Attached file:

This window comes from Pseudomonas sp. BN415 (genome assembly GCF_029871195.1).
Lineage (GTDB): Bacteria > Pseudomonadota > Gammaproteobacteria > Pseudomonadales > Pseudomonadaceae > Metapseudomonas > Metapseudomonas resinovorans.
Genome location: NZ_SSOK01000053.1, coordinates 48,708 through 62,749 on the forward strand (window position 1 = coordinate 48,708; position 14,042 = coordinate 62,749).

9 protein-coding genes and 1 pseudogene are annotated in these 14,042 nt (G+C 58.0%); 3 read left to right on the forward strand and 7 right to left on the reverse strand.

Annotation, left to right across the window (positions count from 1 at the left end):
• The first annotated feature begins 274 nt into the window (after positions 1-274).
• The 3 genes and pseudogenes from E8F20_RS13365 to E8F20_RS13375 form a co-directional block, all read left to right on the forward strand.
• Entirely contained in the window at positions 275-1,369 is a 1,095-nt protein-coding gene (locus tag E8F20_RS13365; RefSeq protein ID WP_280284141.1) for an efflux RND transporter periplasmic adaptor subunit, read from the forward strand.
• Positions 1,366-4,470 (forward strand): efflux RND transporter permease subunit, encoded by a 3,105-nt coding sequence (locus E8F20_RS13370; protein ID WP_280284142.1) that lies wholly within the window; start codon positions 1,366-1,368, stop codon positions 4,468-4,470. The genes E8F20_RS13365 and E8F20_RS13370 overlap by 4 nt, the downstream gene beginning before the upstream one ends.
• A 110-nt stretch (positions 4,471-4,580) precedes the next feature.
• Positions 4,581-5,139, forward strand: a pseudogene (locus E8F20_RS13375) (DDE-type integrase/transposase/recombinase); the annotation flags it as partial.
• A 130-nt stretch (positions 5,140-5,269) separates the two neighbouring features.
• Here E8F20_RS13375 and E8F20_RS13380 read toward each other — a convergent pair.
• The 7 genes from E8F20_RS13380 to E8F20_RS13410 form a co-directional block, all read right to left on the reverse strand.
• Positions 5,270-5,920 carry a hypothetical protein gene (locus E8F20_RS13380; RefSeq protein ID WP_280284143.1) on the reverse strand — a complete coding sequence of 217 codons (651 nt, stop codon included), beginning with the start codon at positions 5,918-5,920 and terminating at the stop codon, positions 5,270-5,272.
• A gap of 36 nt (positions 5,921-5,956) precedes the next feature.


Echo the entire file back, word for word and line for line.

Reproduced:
This window comes from Pseudomonas sp. BN415 (genome assembly GCF_029871195.1).
Lineage (GTDB): Bacteria > Pseudomonadota > Gammaproteobacteria > Pseudomonadales > Pseudomonadaceae > Metapseudomonas > Metapseudomonas resinovorans.
Genome location: NZ_SSOK01000053.1, coordinates 48,708 through 62,749 on the forward strand (window position 1 = coordinate 48,708; position 14,042 = coordinate 62,749).

9 protein-coding genes and 1 pseudogene are annotated in these 14,042 nt (G+C 58.0%); 3 read left to right on the forward strand and 7 right to left on the reverse strand.

Annotation, left to right across the window (positions count from 1 at the left end):
• The first annotated feature begins 274 nt into the window (after positions 1-274).
• The 3 genes and pseudogenes from E8F20_RS13365 to E8F20_RS13375 form a co-directional block, all read left to right on the forward strand.
• Entirely contained in the window at positions 275-1,369 is a 1,095-nt protein-coding gene (locus tag E8F20_RS13365; RefSeq protein ID WP_280284141.1) for an efflux RND transporter periplasmic adaptor subunit, read from the forward strand.
• Positions 1,366-4,470 (forward strand): efflux RND transporter permease subunit, encoded by a 3,105-nt coding sequence (locus E8F20_RS13370; protein ID WP_280284142.1) that lies wholly within the window; start codon positions 1,366-1,368, stop codon positions 4,468-4,470. The genes E8F20_RS13365 and E8F20_RS13370 overlap by 4 nt, the downstream gene beginning before the upstream one ends.
• A 110-nt stretch (positions 4,471-4,580) precedes the next feature.
• Positions 4,581-5,139, forward strand: a pseudogene (locus E8F20_RS13375) (DDE-type integrase/transposase/recombinase); the annotation flags it as partial.
• A 130-nt stretch (positions 5,140-5,269) separates the two neighbouring features.
• Here E8F20_RS13375 and E8F20_RS13380 read toward each other — a convergent pair.
• The 7 genes from E8F20_RS13380 to E8F20_RS13410 form a co-directional block, all read right to left on the reverse strand.
• Positions 5,270-5,920 carry a hypothetical protein gene (locus E8F20_RS13380; RefSeq protein ID WP_280284143.1) on the reverse strand — a complete coding sequence of 217 codons (651 nt, stop codon included), beginning with the start codon at positions 5,918-5,920 and terminating at the stop codon, positions 5,270-5,272.
• A gap of 36 nt (positions 5,921-5,956) precedes the next feature.